Last time I made the point that the Revelation of Jesus comes to us in the form of a testimony, His testimony, the Testimony of Jesus. Though messengers, like His angel, may testify on His behalf, it still remains His Testimony. Ultimately the Testimony of Jesus, whether carried by men or angels, are enabled to do so through the Holy Spirit, which is also called the ‘Spirit of Prophecy’.
The word testimony in ancient Greek is “martyria” (mar-too-ree’-ah) and is described as the responsibility committed to the prophets to testify concerning future events. But the word ‘testimony’ also has a legal connotation, meaning ‘one who testifies before a judge or gives testimony in a court of law’. When looking at the Testimony of Jesus from a legal perspective, we catch a glimpse into the courts of Heaven and the protocol being enacted. The Testimony of Jesus bears witness in the Heavenly Courts, of all that He is, all that He has accomplished and all that He is entitled to. For example, in nullifying the legal certificates and decrees against us, Col 2:13-15 reads “And even though you were dead in your transgressions and in the uncircumcision of your flesh, he nevertheless made you alive with him, having forgiven all your transgressions. He has destroyed what was against us, a certificate of indebtedness expressed in decrees opposed to us. He has taken it away by nailing it to the cross. Disarming the rulers and authorities, he has made a public disgrace of them, triumphing over them by the cross”. Jesus Testimony endures in the Heavenly courts and testifies in our defence against the rulers and authorities, disarming their claims of outstanding debt, because the Testimony of Jesus declares that the ransom for us has been paid in full, and the righteous requirements of the law have been met because He is the Lamb who was slain. In Revelation 5 we see this courtroom in session. The chapter begins “And I saw in the right hand of Him who sat on the throne a scroll written inside and on the back, sealed with seven seals. Then I saw a strong angel proclaiming with a loud voice, “Who is worthy to open the scroll and to lose its seals?” We read there was no one worthy found anywhere, except the Lion of the tribe of Judah, and John sees the Lion as a Lamb, who comes and takes the scroll out of the right hand of Him who is sat on the throne. Jesus was able to take the scroll because of who He is, His Testimony makes Him worthy. Rev 5:9-10 “And they sang a new song, saying: ‘You are worthy to take the scroll, And to open its seals; For You were slain, And have redeemed us to God by Your blood Out of every tribe and tongue and people and nation, And have made us kings and priests to our God; And we shall reign on the earth.’”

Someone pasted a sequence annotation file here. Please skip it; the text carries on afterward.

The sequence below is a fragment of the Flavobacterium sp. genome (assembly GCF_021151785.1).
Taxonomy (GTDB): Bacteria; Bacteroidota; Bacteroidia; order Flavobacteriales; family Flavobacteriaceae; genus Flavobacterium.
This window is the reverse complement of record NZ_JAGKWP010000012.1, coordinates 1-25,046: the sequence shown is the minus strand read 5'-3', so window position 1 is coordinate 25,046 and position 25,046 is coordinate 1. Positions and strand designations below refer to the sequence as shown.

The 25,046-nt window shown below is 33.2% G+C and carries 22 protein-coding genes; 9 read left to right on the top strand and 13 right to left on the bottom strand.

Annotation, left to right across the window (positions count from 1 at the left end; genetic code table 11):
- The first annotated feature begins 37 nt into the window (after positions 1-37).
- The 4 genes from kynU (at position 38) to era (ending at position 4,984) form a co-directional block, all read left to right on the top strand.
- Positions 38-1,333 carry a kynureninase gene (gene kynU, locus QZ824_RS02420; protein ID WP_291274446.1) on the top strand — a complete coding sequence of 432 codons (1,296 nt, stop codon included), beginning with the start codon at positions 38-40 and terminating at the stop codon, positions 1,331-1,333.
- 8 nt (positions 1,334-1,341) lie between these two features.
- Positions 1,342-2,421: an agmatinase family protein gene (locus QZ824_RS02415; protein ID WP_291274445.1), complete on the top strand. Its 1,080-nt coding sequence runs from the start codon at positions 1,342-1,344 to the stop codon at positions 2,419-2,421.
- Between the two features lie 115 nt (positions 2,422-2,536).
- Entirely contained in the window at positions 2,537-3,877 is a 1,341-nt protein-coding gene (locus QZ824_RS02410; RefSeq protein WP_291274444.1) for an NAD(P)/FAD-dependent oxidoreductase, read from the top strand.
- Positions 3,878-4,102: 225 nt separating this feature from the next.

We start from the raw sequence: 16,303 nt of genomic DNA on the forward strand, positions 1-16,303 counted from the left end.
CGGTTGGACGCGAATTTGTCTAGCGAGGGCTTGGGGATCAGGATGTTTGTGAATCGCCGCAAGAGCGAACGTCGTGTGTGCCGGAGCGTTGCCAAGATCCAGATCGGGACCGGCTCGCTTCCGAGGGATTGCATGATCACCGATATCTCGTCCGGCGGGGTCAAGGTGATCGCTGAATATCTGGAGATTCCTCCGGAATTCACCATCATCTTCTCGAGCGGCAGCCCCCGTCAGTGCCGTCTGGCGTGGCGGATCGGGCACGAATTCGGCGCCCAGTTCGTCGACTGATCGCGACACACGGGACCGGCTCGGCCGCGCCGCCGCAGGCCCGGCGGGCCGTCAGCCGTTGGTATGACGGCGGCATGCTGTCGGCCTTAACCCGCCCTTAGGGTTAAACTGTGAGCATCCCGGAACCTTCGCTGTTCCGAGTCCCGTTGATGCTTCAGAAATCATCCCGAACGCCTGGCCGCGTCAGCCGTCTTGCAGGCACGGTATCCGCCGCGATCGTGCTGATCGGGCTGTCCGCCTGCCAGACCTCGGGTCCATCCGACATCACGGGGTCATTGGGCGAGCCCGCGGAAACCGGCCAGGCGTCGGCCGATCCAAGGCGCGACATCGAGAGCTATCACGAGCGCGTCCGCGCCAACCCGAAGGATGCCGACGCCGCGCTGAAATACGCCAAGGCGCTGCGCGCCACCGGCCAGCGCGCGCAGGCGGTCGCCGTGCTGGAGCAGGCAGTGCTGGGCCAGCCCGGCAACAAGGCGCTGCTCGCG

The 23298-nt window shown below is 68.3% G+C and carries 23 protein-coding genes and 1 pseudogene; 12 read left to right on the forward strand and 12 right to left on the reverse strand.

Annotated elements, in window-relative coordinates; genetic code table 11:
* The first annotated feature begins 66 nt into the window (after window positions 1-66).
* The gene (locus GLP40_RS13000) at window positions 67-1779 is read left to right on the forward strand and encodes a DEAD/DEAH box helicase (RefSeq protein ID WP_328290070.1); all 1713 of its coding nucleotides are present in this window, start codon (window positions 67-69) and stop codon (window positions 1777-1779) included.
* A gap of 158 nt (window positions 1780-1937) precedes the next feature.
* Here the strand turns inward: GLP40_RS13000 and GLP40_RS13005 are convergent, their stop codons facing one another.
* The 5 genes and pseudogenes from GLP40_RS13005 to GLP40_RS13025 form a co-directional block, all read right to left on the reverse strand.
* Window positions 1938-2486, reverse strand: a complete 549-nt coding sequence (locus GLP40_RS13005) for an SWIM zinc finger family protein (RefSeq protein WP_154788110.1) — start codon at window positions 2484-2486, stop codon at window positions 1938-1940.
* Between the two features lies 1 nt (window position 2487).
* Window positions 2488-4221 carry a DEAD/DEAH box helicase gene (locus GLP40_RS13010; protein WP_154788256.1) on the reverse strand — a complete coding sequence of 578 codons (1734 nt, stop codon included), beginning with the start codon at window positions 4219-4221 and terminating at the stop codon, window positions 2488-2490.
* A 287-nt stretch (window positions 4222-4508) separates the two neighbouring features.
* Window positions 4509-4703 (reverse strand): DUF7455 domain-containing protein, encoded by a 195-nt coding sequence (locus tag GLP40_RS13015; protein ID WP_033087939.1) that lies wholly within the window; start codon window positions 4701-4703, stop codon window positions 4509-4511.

The Testimony of Jesus not only reveals things to come, but is also used in a judicial sense. His Testimony is of the highest honour, and cannot be refuted by any power of hell, His Testimony gives the legal right to enforce and transact the Eternal Purpose of God. Now the Testimony of Jesus is part of who He is, and is embedded in His wonderful name. His name is higher than any other and is supported by His Testimony, so that when we pray “in the name of Jesus” we are calling upon His Testimony as in a court of law, which gives absolute authority and permission granted for the matter to proceed in our favour. When contemplating the name of Jesus, John Newton who wrote the hymn Amazing Grace also penned these words:
“How sweet the name of Jesus sounds in a believer’s ear! It soothes our sorrows, heals our wounds and drives away our fear.
It makes the wounded spirit whole and calms the troubled breast; ’tis manna to the hungry soul, and to the weary, rest.
O Jesus, shepherd, guardian, friend, my Prophet, Priest, and King, my Lord, my Life, my Way, my End, accept the praise I bring.
How weak the effort of my heart, how cold my warmest thought; but when I see you as you are, I’ll praise you as I ought.
Till then I would your love proclaim with every fleeting breath; and may the music of your name refresh my soul in death.